Abbott was born in Chelmsford, Middlesex County, Massachusetts. He was the son of Caleb Abbott (1779–1846) and Mercy Abbott (1782–1834).[1]

He attended the Chelmsford Academy in Concord and graduated from Harvard University in 1832 with an LL.D. degree, and then attended Williams College in Williamstown.[1]


Following his schooling, Abbott worked as a teacher and a lawyer, then became a member of the Massachusetts House of Representatives in 1836 and a member of the Massachusetts State Senate from 1841 to 1842. He was an aide to Governor Marcus Morton in 1843. From 1850 to 1855 he was a master in chancery. He also served as a member of the Massachusetts state constitutional convention, justice of the superior court for Suffolk County, an overseer of Harvard University, and several times was the unsuccessful Democratic candidate for United States Senator.

In 1860, Abbott declined an appointment to the Massachusetts Supreme Judicial Court, and in 1861 declined the Democratic nomination for state attorney general. He finally was victorious as a Democratic candidate for the United States House of Representatives, and served from July 28, 1876 to March 3, 1877. He was a member of the Electoral Commission created by the act of Congress approved January 29, 1877, to decide the presidential election of 1876.

Upon leaving the Congress, he returned to the practice of law.

Personal life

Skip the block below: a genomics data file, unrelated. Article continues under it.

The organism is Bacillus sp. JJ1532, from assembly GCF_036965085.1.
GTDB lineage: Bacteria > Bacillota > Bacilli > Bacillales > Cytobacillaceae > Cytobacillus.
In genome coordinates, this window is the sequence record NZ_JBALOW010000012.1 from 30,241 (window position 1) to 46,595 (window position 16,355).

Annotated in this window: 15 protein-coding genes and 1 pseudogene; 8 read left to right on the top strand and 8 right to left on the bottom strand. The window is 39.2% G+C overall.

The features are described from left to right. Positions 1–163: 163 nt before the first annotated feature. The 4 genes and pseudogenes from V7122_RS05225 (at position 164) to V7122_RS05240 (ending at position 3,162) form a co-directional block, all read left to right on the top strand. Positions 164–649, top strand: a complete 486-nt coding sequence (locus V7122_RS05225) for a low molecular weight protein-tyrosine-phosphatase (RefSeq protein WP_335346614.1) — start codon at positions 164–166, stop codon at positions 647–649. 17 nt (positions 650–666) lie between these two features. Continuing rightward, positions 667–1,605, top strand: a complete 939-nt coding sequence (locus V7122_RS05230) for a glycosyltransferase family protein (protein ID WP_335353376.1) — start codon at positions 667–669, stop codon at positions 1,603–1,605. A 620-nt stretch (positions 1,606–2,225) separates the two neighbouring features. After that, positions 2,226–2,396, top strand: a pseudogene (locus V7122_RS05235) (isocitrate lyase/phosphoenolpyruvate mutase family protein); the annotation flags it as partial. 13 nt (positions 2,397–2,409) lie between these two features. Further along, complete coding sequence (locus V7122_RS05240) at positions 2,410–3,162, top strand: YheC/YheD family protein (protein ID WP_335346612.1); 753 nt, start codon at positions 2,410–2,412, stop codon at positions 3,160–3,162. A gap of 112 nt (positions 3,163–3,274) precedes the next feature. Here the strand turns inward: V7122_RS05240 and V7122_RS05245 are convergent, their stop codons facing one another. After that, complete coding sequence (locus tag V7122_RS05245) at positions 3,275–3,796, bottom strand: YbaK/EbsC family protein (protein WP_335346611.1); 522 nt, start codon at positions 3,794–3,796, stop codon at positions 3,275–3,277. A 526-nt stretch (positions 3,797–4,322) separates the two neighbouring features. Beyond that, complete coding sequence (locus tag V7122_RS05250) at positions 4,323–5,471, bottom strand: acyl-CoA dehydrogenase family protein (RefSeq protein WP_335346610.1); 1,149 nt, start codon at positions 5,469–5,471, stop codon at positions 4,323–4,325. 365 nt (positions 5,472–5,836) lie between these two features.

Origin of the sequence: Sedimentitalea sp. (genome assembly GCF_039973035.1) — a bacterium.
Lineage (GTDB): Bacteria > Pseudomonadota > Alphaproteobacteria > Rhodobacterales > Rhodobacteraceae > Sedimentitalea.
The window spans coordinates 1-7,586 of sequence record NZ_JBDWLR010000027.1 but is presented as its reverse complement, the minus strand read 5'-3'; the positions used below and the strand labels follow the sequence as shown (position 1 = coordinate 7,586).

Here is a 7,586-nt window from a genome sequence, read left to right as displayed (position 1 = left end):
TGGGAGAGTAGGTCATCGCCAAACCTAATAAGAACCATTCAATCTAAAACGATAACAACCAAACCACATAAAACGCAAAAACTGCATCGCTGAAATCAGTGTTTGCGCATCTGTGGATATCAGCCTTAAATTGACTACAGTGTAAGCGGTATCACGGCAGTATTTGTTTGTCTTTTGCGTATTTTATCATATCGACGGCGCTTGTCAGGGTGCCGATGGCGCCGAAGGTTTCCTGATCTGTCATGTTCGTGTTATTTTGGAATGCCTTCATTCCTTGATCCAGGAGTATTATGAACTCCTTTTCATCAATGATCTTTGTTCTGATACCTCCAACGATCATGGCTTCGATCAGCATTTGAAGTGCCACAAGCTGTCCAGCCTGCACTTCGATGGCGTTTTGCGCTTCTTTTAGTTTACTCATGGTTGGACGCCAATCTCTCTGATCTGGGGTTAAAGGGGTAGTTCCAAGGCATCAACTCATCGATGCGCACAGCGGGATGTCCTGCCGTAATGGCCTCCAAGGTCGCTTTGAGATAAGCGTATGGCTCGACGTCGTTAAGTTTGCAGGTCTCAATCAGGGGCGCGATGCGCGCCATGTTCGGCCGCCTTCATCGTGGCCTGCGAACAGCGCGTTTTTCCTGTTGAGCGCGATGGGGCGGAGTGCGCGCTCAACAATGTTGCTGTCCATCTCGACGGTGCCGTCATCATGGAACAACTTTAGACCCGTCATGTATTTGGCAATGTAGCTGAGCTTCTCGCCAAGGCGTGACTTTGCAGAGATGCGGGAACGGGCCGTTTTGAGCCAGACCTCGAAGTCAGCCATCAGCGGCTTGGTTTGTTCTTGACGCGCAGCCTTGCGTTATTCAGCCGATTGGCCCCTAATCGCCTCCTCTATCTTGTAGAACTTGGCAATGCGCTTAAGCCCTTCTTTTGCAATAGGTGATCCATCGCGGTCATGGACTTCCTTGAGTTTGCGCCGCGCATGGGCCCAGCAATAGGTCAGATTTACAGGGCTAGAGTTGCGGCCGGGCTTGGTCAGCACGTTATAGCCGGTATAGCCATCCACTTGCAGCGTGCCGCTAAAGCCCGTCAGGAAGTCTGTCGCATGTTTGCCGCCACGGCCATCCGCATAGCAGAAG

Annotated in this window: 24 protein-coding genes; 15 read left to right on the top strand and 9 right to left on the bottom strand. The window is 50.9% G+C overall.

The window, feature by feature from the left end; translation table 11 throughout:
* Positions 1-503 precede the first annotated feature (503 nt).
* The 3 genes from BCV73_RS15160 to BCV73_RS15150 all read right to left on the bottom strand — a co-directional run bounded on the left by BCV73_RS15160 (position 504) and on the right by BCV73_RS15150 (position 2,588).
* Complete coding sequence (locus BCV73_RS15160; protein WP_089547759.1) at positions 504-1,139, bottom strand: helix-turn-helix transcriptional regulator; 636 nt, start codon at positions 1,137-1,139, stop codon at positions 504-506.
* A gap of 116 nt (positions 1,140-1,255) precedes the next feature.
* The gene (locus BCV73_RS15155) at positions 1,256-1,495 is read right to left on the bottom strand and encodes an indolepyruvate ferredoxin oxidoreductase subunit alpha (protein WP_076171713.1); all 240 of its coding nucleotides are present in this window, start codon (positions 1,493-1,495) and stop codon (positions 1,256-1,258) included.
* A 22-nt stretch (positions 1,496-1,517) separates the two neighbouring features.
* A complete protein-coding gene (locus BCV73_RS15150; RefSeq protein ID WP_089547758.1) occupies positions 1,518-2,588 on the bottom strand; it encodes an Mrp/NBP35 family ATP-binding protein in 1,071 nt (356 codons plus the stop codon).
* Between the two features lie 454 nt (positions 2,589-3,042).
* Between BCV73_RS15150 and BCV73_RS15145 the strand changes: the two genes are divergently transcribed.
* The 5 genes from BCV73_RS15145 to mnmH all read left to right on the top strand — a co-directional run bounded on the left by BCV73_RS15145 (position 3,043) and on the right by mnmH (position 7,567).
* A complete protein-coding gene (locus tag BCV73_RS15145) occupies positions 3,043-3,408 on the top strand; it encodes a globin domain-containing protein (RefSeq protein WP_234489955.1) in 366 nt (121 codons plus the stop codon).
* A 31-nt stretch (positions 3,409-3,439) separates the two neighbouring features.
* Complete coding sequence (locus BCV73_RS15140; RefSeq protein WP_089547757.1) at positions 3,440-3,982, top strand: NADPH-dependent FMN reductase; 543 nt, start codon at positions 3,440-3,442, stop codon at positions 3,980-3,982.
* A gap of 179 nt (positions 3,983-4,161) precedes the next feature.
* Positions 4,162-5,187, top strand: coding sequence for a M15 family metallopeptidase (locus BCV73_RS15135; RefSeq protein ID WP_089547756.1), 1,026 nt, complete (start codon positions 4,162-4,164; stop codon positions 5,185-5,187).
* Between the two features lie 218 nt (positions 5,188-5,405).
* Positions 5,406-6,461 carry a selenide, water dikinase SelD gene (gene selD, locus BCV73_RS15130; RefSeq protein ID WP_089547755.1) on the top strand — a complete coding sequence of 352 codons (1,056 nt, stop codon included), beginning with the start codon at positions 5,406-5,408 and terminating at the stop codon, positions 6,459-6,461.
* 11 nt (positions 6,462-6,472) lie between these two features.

Abbott was married to Caroline Livermore (1814–1887), the daughter of U.S. Congressman Edward St. Loe Livermore.[2] Both of Josiah and Caroline were descended from officers who served in the Continental Army during the American Revolutionary War.[3] Together, they were the parents of:[1]

He died in Wellesley Hills, and was interred in St. Mary's Church Cemetery, in nearby Newton Lower Falls, Massachusetts.


  1. ^ a b c d e f g h i j k l Rand, John Clark (1890). One of a Thousand: A Series of Biographical Sketches of One Thousand Representative Men Resident in the Commonwealth of Massachusetts, A.D. 1888-'89. First national publishing Company. p. 2. Retrieved 7 February 2019.
  2. ^ Scott, ed., 1991. p. 1
  3. ^ Scott, ed., 1991. p. 2
  4. ^ Higginson, Thomas Wentworth (1866). Harvard Memorial Biographies. Sever and Francis. p. 82. Retrieved 7 February 2019.
  5. ^ Eicher, John H. and Eicher, David J., Civil War High Commands, p. 97. Stanford University Press, Stanford, CA, 2001. ISBN 0-8047-3641-3
  6. ^ Hunt, Roger D. and Brown, Jack R., Brevet Brigadier Generals in Blue p. 1. Olde Soldier Books, Inc., Gaithersburg, MD, 1990. ISBN 1-56013-002-4; Eicher and Eicher, 2001, p. 97
  7. ^ Scott, Robert Garth, ed., Abbott, Henry Livermore, Fallen Leaves: The Civil War Letters of Major Henry Livermore Abbott, ed. by Robert Garth Scott. Kent Ohio: Kent State University Press, 1991. ISBN 0-87338-440-7; introduction by Robert Garth Scott, p. 1

External links

U.S. House of Representatives
Preceded by
Rufus S. Frost
Member of the U.S. House of Representatives
from Massachusetts's 4th congressional district

July 28, 1876 – March 3, 1877
Succeeded by
Leopold Morse
This page was last edited on 13 April 2019, at 15:39